This is the Soviet SMK Heavy Tank prototype built from the Ostmodels 1/72 scale resin kit. It is an unconventional design which actually saw combat. The utility of carrying multiple turrets on the same chassis is somewhat limited, but it was a design trend explored by several countries during the 1930s. In the end even the Soviets decided a single turret design with increased protection was a better use of the weight and produced the KV-1 series.
This is the French Char 2C Super-Heavy Tank, available as a resin kit from Ostmodels. The main hull is cast as one large piece which is a very good thing. The model builds up quickly and is a good representation of the original. It is quite big, I have posed it with Trumpeter’s Char 1B to give an indication of its size. If you like building unusual subjects this one certainly fits the bill.
The Char 2C was the result of a specification issued in 1916 by the General Headquarters of the French Army for a heavy breakthrough tank. The tank was to be heavily armored and able to cross trenches 12 meters (13 feet) wide. In 1918 the French ordered the manufacture of 300 units to be ready in time for the 1919 Spring offensive, but with the Armistice in November 1918 all urgency was removed. Only ten Char 2C were eventually completed, the last being delivered to the French Army in 1923.
To this day, the Char 2C is arguably the largest production tank ever to enter military service. With a weight of 76 tons (69 metric tonnes) and a length of almost 34 feet (10.3 meters) it is a monster. The front and turret were protected with 35 mm armor, with 21 mm plate on the sides. Maximum speed was 15 kph.
Being represented as “land battleships”, the tanks were numbered and named after regions of France. These were 90 Poitou, 91 Provence, 92 Picardie, 93 Alsace, 94 Bretagne, 95 Touraine, 96 Anjou, 97 Normandie, 98 Berry, and 99 Champagne. In the fall of 1939 Normandie was up-armored in an effort to render her immune to German guns and re-named Lorraine. She emerged with frontal armor 90 mm thick and a weight of 84 tons (76 metric tonnes).
The Char 2C design had immense propaganda value for the French in the years between the wars, but by 1939 it was obsolete. Despite their limitations, the ten Char 2C were mobilized to form the 51st Bataillon de Chars de Combat to defend against the German invasion. Six of the tanks were immobilized by a fire while being transported by rail. With no way to move the tanks, they were destroyed by their own crews to prevent them from falling into German hands. One tank, the Champagne, was captured intact by the Germans and returned to Berlin as a war prize. The Char 2C never actually saw combat.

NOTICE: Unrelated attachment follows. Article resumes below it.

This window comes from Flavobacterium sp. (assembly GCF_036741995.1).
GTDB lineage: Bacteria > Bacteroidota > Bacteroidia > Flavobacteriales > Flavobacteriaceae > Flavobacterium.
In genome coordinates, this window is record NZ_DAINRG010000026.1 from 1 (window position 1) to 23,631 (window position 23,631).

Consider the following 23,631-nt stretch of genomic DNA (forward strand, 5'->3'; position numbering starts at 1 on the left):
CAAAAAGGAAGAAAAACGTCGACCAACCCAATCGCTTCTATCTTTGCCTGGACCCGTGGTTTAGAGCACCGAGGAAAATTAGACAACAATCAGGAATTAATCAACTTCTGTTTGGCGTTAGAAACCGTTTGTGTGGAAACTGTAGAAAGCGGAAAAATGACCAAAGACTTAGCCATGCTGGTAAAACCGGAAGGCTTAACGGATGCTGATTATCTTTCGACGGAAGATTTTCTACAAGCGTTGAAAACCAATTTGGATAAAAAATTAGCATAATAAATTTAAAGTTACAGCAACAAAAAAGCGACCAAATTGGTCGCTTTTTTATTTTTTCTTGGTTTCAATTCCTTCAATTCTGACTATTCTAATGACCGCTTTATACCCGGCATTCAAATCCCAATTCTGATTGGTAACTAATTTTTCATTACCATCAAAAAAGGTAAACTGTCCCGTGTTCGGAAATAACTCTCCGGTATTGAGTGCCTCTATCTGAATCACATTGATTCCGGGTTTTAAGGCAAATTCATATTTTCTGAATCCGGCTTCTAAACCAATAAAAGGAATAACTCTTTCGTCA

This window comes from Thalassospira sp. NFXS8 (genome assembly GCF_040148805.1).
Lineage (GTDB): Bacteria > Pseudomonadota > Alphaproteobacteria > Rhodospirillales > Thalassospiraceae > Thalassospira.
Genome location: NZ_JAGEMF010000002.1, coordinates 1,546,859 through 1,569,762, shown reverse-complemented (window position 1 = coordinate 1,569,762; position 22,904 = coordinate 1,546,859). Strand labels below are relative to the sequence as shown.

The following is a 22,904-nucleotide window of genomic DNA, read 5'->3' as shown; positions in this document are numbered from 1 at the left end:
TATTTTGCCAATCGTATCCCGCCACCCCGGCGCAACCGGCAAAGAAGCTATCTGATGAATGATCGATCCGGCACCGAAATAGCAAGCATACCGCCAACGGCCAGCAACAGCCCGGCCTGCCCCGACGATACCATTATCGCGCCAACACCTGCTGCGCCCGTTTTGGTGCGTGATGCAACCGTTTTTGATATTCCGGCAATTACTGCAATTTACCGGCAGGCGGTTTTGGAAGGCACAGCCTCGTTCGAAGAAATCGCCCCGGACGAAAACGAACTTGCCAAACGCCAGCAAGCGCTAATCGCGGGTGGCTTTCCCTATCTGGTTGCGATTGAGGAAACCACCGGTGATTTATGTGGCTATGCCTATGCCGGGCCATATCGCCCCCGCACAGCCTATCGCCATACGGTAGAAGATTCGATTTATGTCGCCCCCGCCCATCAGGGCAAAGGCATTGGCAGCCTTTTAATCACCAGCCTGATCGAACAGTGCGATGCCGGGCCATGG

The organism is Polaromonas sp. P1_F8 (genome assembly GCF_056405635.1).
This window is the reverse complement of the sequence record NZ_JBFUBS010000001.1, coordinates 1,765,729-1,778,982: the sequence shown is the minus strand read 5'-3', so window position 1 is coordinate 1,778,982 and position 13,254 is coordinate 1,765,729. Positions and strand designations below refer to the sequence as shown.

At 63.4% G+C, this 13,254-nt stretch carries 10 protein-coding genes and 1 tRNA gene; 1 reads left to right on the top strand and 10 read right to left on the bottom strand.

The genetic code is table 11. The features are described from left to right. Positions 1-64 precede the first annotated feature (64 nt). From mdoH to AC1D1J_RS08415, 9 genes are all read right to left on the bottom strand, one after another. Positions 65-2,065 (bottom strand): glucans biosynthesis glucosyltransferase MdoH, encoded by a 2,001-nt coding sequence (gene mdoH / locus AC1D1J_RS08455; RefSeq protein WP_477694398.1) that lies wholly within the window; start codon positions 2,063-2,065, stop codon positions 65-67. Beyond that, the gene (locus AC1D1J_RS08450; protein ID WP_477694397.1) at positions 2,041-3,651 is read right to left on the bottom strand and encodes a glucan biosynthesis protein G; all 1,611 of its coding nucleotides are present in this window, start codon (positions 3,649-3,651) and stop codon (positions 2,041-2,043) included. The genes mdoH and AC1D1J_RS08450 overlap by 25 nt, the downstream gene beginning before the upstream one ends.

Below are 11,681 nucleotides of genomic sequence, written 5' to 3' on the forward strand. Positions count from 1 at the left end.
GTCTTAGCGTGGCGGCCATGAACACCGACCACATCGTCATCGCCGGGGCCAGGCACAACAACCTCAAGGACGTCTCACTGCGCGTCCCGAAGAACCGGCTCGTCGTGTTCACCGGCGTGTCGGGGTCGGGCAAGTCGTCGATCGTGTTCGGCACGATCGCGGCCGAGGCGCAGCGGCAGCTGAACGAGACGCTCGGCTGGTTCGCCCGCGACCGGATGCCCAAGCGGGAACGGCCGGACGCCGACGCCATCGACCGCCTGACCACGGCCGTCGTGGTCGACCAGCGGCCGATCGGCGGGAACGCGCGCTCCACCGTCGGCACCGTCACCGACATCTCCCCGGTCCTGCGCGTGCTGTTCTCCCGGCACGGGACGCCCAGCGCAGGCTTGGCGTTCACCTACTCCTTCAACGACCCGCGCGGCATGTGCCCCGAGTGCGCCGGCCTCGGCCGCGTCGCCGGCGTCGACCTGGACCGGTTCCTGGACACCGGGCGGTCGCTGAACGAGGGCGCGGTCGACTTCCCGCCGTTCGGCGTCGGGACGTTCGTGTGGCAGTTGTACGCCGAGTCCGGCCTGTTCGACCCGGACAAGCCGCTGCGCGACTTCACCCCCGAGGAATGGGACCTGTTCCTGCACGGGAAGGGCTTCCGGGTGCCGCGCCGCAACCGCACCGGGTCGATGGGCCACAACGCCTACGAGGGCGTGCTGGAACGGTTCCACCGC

In 1937 the Soviets issued a specification to replace the T-35 five turreted heavy tank then in service with the Red Army. The specification called for an armor thickness of 60 mm, and multiple turrets were in vogue with Soviet tank designers at the time. The first drafts of the SMK design were equipped with three turrets, but this was reduced to two when it was calculated that a three turret design could not be sufficiently armored.
The SMK was armed with 76.2 mm L-11 and 45 mm M1932 guns in superimposed turrets, along with two 7.62 mm and one 12.7 mm machine guns. Armor was 60 mm on the front, turrets, and sides, 55 mm on the upper surfaces. A 850 hp gasoline engine could drive the SMK at a maximum speed of 22 mph (35 kph). Overall weight was 60 tons, crew was seven.
The specification also produced two competing designs, the T-100 which was similar in layout having two superimposed turrets, and the more conventional KV-1 with a single turret. The SMK prototype and two examples each of the T-100 and KV-1 designs were formed into a heavy company of the 91st Tank Battalion for combat trials. The battalion saw action against the Finns near Summa on 17 – 19 December 1939. During the operation one of the KV-1 prototypes was evacuated after a Finnish round disabled its gun and the SMK prototype ran over a mine and was immobilized. Because of its size it eventually had to be abandoned. The Finns made attempts to tow the SMK from the area but also lacked anything heavy enough to move the 60 ton vehicle. When the Soviets secured the area in March 1940 they were finally able to recover the SMK, using six T-28 tanks. The SMK was transported back to the Soviet Union by rail, stripped of useable equipment and eventually scrapped. The KV-1 entered production as the Red Army’s new heavy tank.